Monday, August 31, 2015
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Thursday, August 27, 2015
Kenya has always been known for the prowess its runners showcase on the field and track. But the world questioned their talent, and the country’s reputation, when Mathew Kisorio and 19 other high profile runners were found guilty of doping By Anthony Aisi and Eric Akasa
Since the 1960s, Kenya has consistently had more record holders and Olympic medalists in long distance running than any other country.
Red dust swirls around Mathew Kisorio’s feet as they strike the ground. Sweat is plunging down his face and darkening the grey T-shirt he is wearing. Although this is his seventh lap around the expansive field, his breathing is steady, steps are nimble and eyes focused in front of him. For six years, while based in Nairobi, everyday Kisorio would wake up at 4:30 a.m. and, after having breakfast, head out to the track with his coach Claudio Berardelli to run 15 miles.
This is how Kenya’s former world cross country team captain began his mornings until 2012 when he tested positive for using performance enhancing drugs. The charges headlined local and international news, as Kisorio became one of the country’s most high-profile athletes to test positive for using steroids. Not only was he banned from competing but his coach and his agent severed all ties; his fellow competitors wanted nothing to do with him; and he was forced to give back the KSH 50 million he had earned over his career.
Since the 25 year old’s suspension from competing two years ago, 19 more Kenyan runners have been accused of doping, raising a number of questions about the country’s most respected sport. Is Kisorio’s story representative of the larger running culture? Will Kenya be able to regain its reputation as the world’s fastest country?
Running into History
Since the 1960s, Kenya has consistently had more record holders and Olympic medalists in long distance running than any other country. The high altitude training and insatiable thirst for winning has catapulted its athletes to break world records. Charles Kipkoech, who has been an athletic coach for the past 15 years, explains how Kenyan athletes have managed to become so fast: Per week his male athletes run 140 miles, while females in the senior women’s team run between 90 and 100 miles. Those starting out professionally – most of who are around 17 years – average 10 miles a day. During their weekly training, they run up the hills in his training camp in Eldoret and intersperse this with workouts such as crunches, push ups and squats along the terrain which has an elevation of about 6,500 feet.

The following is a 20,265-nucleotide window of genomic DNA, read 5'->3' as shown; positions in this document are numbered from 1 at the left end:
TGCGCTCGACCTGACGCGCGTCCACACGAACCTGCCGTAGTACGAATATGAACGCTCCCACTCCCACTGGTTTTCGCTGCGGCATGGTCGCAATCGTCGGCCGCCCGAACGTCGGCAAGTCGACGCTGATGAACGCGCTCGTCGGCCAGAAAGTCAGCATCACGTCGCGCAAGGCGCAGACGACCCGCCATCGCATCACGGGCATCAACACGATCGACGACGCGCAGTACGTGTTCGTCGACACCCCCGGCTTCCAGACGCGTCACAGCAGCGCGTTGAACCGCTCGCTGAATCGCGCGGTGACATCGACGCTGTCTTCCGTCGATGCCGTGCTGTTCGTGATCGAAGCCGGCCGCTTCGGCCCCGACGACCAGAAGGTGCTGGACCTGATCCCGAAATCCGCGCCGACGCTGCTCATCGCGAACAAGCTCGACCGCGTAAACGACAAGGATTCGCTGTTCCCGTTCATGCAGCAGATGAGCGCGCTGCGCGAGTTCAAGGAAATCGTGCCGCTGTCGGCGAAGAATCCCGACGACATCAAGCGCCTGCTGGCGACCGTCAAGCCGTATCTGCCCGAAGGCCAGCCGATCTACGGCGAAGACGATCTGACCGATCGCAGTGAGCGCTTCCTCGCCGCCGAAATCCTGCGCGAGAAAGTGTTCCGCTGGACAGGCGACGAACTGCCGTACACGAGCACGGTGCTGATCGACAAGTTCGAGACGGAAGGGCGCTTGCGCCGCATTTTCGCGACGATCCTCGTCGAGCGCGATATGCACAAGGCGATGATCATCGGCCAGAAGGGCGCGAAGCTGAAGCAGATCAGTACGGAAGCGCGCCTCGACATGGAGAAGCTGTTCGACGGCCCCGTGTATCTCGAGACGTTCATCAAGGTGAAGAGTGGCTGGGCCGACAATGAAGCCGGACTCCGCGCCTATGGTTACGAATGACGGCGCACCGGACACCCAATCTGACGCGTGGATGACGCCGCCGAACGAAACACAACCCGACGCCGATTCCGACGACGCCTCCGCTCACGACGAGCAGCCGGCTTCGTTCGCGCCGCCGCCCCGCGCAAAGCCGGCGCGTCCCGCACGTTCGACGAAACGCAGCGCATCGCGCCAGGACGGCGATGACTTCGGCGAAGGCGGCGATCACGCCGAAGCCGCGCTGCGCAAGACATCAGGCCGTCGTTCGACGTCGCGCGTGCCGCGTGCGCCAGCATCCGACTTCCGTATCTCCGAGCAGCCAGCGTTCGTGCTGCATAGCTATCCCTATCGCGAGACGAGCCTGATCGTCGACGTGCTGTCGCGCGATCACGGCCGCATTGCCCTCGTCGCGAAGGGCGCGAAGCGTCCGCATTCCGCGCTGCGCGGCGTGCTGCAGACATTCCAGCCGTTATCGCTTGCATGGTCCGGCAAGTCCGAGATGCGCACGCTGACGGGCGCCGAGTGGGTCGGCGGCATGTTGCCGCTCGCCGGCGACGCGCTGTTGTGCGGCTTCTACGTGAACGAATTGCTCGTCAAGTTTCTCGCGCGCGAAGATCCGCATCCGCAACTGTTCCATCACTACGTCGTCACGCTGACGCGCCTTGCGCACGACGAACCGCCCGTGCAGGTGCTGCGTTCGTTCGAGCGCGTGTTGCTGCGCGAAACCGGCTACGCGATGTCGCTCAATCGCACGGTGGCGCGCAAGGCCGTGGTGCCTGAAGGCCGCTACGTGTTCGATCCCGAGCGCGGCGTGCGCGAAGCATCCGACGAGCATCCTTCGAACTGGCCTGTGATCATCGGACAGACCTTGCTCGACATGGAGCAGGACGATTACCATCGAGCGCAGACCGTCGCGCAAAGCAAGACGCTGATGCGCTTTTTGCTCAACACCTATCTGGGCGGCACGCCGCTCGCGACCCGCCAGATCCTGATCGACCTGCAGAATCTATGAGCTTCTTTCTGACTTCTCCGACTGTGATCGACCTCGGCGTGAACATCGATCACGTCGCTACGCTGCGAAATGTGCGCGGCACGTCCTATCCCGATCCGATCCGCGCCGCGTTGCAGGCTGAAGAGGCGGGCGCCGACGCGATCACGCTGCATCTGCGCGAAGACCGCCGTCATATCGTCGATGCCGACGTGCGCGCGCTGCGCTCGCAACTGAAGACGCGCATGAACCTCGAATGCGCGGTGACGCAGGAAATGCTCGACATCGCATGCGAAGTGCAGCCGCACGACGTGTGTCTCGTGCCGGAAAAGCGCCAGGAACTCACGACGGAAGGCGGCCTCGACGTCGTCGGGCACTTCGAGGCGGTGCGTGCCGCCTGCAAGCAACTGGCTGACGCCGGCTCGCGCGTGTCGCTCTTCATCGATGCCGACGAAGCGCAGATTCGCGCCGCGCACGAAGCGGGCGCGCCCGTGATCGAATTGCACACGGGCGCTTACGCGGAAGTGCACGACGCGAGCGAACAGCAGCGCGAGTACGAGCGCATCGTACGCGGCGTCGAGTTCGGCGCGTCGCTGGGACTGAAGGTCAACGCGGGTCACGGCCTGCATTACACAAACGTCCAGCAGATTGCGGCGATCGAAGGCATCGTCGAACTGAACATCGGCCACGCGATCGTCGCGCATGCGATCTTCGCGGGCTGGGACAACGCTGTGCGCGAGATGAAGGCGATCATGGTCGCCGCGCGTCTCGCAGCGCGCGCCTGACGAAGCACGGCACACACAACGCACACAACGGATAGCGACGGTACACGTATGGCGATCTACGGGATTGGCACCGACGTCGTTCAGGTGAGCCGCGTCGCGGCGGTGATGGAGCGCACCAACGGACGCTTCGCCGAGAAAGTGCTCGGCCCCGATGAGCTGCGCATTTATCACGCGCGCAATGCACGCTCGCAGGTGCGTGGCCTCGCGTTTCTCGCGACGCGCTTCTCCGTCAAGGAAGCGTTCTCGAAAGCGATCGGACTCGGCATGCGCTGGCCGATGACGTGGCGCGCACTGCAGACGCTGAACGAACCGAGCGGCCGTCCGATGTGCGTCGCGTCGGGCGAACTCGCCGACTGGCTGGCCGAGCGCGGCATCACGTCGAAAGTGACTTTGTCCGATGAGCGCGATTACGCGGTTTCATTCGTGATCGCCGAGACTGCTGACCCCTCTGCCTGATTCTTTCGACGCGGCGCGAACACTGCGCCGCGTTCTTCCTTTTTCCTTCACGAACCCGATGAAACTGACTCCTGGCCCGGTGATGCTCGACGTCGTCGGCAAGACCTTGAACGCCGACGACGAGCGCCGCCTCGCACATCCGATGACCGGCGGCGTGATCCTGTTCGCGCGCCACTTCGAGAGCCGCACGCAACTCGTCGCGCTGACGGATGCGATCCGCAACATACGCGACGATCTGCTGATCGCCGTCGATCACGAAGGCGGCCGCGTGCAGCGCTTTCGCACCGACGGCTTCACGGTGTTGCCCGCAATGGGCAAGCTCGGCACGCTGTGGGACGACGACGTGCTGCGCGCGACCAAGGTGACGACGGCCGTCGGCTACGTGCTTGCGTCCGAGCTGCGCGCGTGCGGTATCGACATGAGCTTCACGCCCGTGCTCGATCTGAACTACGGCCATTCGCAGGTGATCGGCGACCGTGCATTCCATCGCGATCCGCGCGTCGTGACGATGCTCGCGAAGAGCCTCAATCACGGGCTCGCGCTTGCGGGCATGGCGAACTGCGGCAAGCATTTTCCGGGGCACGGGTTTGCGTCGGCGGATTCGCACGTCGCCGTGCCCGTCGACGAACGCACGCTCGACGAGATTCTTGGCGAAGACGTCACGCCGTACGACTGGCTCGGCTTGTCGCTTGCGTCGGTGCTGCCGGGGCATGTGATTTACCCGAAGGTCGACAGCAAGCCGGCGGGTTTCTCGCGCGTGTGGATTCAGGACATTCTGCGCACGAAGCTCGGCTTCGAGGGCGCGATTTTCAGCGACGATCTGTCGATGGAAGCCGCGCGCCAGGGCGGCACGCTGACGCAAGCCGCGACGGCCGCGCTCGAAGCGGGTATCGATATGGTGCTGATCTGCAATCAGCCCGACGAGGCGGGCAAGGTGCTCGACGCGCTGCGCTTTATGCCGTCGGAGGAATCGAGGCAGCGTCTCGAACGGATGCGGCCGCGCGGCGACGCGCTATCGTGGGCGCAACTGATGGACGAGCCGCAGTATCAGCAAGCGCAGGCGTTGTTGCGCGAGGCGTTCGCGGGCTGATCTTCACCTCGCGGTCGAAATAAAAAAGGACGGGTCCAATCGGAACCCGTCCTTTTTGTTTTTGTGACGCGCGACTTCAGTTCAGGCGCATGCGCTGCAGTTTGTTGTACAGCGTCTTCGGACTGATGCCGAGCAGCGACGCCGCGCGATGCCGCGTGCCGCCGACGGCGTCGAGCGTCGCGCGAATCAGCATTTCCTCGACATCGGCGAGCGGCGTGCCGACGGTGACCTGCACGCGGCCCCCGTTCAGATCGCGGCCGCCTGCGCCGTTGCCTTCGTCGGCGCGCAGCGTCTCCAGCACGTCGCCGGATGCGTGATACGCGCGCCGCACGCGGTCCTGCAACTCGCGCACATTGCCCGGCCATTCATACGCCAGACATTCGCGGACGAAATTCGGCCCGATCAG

Kipkoech tells me that other coaches use similar training methods with their runners. And the training paid off at the Glasgow 2014 Commonwealth Games in June this year as the country topped the athletic table with 23 medals. So far, between both indoor and outdoor races, Kenyan male runners hold 16 world records while female runners have seven. None of the 20 who failed the drug test attended the Games. “The only way to win in athletics is by training hard,” Kipkoech says. There are no shortcuts and talent alone can’t bring one medals. “It is just sad that an athlete like Kisorio should decide to use drugs. It is as if his case opened a dam and all of a sudden more athletes started doping. Once they walk into my training camp, I tell runners that if they ever think of doping they should walk out before wasting my time, and theirs.”
After the string of positive tests in the country, Athletics Kenya (AK), the track and field governing body, tried to keep the story quiet – Kenya, after all, is meant to be the trail blazer when it comes to track and field races and these charges would affect how the world views athletes from the country. But after a year of not addressing growing concerns, the World Anti-Doping Agency (WADA) stepped in in February 2014, forcing the athletic body to take action.
The Rise and Fall of Champions
For Kisorio, running is in his blood. His father was the late Some Muge, the first Kenyan to win a medal at the International Association of Athletics Federation (IAAF) World Cross Country Championships in 1983, and Peter Kimeli, winner of the Brighton and Paris Marathons in 2012 and 2013, respectively, is his brother. While his natural-born talent certainly created opportunities, it also carried pressure to perform — which Kisorio did.
In his first international race in March 2007, he won the bronze medal in the junior World Cross Country Championships. Several months later, Kisorio, competing in races that were not even his strongest, won both the 5,000m and 10,000m at the African Junior Championships.